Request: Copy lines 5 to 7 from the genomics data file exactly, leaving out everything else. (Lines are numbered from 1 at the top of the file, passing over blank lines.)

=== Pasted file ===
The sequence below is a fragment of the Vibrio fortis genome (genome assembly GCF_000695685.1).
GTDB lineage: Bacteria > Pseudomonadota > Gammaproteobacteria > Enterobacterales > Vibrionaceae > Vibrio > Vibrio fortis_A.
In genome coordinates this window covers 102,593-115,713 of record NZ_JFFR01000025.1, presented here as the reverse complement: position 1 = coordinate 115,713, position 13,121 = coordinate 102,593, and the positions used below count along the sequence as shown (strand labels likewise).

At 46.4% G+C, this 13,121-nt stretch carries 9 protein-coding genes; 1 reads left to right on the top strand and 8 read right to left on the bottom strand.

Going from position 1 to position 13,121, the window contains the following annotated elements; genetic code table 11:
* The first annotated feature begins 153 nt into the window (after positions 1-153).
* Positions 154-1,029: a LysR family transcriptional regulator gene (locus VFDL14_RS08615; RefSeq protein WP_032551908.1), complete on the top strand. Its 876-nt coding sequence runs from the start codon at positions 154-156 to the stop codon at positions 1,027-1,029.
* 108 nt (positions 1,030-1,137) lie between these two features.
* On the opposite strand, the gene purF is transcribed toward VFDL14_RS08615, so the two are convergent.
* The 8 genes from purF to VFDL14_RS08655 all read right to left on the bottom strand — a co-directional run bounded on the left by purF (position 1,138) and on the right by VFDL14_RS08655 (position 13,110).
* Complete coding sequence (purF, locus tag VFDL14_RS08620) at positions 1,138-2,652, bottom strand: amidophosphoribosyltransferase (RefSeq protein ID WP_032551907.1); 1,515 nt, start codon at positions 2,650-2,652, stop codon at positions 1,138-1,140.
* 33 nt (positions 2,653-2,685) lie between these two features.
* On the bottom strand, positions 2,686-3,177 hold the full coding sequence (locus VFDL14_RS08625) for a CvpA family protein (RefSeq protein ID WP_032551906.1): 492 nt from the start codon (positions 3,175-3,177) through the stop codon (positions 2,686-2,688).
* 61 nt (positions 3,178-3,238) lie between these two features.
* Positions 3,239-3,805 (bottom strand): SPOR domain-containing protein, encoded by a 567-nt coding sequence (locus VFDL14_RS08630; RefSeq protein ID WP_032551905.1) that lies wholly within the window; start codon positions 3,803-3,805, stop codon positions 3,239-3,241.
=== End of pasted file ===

Going from position 1 to position 13,121, the window contains the following annotated elements; genetic code table 11:
* The first annotated feature begins 153 nt into the window (after positions 1-153).
* Positions 154-1,029: a LysR family transcriptional regulator gene (locus VFDL14_RS08615; RefSeq protein WP_032551908.1), complete on the top strand. Its 876-nt coding sequence runs from the start codon at positions 154-156 to the stop codon at positions 1,027-1,029.